Edinburgh, September, 2005
speaking, George Street is preferable. It's a proud and elegant street.
Frantically, amid its antiaesthetics and tarnished buildings,
Princes Street nonetheless constructs in my wandering exile heart a breakwater
that gladly makes amends for its blatant yet petty pleasures.
In this street I see only its noisy, flashy revelries,
Christmas evenings and disquieting Festival days.
I never see the dreaming of a child or the image of a modern tramway.
But still, from its abnormal angles, my dear friend, this street
gladly steps out to sing my celebrations with me - and here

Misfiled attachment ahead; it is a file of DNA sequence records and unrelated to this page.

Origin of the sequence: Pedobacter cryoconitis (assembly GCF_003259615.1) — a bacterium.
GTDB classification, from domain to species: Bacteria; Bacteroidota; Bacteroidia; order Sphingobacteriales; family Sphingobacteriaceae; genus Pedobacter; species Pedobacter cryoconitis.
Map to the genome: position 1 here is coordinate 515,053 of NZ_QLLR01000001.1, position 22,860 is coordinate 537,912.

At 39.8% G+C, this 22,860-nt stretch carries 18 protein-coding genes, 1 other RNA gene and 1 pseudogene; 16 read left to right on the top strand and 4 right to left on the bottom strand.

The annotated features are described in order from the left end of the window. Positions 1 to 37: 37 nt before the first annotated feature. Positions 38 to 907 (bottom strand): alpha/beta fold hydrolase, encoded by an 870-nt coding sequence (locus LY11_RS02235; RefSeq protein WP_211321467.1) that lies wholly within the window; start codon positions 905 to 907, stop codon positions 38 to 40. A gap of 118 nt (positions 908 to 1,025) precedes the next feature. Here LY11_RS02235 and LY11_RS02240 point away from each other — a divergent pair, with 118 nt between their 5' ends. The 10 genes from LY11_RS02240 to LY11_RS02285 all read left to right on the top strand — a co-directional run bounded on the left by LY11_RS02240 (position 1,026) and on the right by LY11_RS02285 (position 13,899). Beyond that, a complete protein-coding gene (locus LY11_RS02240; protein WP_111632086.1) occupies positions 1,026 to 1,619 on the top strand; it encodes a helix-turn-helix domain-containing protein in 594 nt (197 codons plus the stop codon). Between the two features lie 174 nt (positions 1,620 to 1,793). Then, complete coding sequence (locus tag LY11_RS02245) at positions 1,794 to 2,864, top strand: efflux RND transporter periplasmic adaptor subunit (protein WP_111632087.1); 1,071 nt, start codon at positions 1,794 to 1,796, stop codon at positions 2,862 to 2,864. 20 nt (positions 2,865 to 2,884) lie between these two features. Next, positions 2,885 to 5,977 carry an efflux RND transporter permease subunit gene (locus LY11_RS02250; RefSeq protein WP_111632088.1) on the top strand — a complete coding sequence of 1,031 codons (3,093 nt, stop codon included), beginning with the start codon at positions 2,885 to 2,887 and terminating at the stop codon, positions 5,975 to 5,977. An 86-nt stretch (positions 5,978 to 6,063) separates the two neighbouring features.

the web of lights and sentiments invites my eye to entertain itself
in mediaeval mirages, seducing me, driven back to what awaits me.
a whole, silent ritual that takes place between me, the Castle and the
lush, lovely houses of Ramsay Gardens.
But in this spot, passive, ready to filch ideas, I hate all these pastiches
who've converted this street into an unquiet, troubling construct.
And yet, all architectural history is endless, so I plunge
into its profitable silences, imagining that wonderful Edinburgh,
great city that she is, might make a brief appearance at the banquet
of my feelings, as I try - since we're in the same neighbourhood -
to be a good neighbour to a marvellous street
that's not like any other.